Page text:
Note: SSI recipients are automatically eligible for Medicaid in most states. If a person qualifies for Medicaid automatically through SSI, they may also be eligible for a Medicaid waiver that enables their caregiver to receive compensation.

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What to do if a payee is misusing their role

If you suspect that a representative payee is misusing their role for someone beginning to lose decision-making capabilities, it's important to act quickly. Start by documenting any evidence of financial mismanagement or neglect, and report these concerns to the SSA by calling their toll-free number or visiting a local office.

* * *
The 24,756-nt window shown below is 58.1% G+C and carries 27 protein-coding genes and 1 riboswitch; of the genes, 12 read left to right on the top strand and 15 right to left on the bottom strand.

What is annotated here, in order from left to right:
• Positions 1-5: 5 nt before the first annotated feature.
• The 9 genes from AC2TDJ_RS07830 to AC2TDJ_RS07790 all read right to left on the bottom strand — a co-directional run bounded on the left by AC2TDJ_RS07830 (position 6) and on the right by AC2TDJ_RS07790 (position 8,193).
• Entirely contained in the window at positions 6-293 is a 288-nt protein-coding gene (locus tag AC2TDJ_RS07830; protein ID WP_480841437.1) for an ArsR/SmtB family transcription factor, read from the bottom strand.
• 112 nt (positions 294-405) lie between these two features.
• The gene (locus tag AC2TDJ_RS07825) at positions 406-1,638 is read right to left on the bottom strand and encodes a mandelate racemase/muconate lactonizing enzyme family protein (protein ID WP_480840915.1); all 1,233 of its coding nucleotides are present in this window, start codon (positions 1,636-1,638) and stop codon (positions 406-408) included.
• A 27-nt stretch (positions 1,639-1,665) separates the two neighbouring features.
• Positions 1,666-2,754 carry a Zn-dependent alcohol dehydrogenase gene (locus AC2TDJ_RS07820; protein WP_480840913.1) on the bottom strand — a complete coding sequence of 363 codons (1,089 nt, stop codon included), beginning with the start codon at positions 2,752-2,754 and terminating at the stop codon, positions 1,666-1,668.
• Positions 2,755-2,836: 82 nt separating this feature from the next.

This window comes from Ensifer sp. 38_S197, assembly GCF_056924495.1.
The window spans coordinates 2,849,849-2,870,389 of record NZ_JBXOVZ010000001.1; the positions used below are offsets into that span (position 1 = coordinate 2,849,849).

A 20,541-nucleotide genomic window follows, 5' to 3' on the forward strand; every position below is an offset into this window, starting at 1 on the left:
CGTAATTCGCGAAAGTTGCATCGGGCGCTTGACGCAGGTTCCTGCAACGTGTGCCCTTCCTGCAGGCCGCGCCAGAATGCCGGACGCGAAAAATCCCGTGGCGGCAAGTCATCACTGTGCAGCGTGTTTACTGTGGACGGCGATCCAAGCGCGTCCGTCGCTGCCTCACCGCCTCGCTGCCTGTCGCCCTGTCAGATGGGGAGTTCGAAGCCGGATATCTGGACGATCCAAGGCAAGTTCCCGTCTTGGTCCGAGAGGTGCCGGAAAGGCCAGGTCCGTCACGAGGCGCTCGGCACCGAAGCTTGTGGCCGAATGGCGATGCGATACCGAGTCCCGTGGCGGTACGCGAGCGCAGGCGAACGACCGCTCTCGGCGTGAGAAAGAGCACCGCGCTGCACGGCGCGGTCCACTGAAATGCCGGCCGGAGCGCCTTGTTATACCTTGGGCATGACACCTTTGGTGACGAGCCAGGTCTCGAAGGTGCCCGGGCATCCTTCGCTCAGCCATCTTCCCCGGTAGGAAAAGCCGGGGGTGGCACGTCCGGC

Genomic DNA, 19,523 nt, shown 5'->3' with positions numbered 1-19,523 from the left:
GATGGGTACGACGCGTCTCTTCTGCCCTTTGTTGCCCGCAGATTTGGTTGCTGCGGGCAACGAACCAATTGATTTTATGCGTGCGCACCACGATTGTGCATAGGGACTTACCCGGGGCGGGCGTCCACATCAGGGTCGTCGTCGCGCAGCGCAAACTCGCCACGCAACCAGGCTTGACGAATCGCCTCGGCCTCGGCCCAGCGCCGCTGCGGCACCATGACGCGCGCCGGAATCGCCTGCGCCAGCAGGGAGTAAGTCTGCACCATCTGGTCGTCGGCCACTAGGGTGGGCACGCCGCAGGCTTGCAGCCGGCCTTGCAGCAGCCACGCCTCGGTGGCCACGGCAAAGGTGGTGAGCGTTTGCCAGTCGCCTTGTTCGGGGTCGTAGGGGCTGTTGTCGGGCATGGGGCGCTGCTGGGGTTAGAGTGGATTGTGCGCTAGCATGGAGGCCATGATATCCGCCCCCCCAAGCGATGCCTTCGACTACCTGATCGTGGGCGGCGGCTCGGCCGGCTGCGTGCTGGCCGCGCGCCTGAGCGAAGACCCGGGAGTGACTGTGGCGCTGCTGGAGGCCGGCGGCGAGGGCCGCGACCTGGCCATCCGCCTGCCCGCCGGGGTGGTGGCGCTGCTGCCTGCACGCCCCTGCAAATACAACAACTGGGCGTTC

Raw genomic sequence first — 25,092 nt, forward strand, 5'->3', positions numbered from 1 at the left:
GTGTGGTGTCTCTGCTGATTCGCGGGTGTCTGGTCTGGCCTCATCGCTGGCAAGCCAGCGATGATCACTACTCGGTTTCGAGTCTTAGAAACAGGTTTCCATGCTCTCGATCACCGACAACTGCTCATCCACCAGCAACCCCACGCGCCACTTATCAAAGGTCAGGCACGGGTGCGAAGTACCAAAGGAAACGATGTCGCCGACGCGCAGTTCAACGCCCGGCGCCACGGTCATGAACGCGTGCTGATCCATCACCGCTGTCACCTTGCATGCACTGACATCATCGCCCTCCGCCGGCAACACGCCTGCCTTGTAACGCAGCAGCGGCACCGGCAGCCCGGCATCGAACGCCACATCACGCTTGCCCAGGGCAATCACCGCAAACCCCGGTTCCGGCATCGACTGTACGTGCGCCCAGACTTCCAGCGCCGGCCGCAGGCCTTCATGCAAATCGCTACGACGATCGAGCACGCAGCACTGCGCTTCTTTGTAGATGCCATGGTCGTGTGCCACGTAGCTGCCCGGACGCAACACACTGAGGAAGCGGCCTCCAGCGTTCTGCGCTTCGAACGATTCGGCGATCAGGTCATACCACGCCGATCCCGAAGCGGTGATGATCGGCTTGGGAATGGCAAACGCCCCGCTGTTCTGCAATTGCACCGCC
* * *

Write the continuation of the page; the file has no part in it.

You can request an official review of the current payee and apply to become the new payee by completing the necessary forms and providing a medical statement from a healthcare professional about the beneficiary's condition. Involving a lawyer specializing in elder law or disability rights can also be beneficial in navigating this process and ensuring the beneficiary's rights are fully protected.

Changing an SSI payee can be an effort, but you can handle it. Make this process a breeze by working with your loved one, gathering the right documents, and keeping the lines of communication open with Social Security. Be the advocate your loved one needs today.